Toyota 's Management Structure Functional Integration

947 Words4 Pages
One of Toyota’s issues was their lack of organizational culture, perceived or real. Thus, organizational culture is the shared values that are accepted by members of the organization (Bethel, 2016). Unfortunately, Toyota’s corporate culture was one of total secrecy, which left many feeling there was something amiss. Further, “corporate arrogance, complacency, and company insular nature” were evident (Parnell, 2014, p. 603). Additionally, newly appointed CEO Akio Toyoda was invisible, which created contention amongst others in leadership. There seemed to be a belief that family members were focused on safety, while non-family members were focused on profits (Parnell, 2014).

Likewise, Toyota’s management structure lacked functional integration because the functional operating areas reported directly to Japan. Basically, it was top down management structure, which may have led to several of the key issues, which were:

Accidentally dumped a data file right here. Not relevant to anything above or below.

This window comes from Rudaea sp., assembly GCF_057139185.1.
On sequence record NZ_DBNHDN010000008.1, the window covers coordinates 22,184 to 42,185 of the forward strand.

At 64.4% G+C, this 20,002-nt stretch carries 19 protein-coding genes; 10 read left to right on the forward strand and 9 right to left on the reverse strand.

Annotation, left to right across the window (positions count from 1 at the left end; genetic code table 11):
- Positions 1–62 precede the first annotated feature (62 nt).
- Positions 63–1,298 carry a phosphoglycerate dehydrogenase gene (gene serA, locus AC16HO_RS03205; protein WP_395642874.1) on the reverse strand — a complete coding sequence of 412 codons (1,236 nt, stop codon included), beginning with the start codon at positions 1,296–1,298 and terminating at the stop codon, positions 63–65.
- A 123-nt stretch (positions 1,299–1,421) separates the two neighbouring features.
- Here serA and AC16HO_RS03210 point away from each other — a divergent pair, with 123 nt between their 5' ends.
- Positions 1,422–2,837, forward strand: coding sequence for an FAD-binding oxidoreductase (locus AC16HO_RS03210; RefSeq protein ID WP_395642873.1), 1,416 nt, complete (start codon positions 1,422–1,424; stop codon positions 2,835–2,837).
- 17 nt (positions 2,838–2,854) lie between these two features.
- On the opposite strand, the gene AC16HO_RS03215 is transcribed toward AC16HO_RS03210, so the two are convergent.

High growth trajectory
Corporate culture
Poor leadership
Management structure
Failure to own mistakes
Focus on cost cutting
Pressure on suppliers to reduce costs (Parnell, 2014).

Clearly, Toyota was in the automobile manufacturing industry and had been for many years. Hence their key competitors included: Honda, General Motors, Ford, Chrysler, Kia, Hyundai, Mercedes Benz, BMW, and Nissan (Parnell, 2014). As with the others in the industry, some of the key risks associated with the auto industry were the impact of the recession, rising costs of

More about Toyota 's Management Structure Functional Integration

Get Access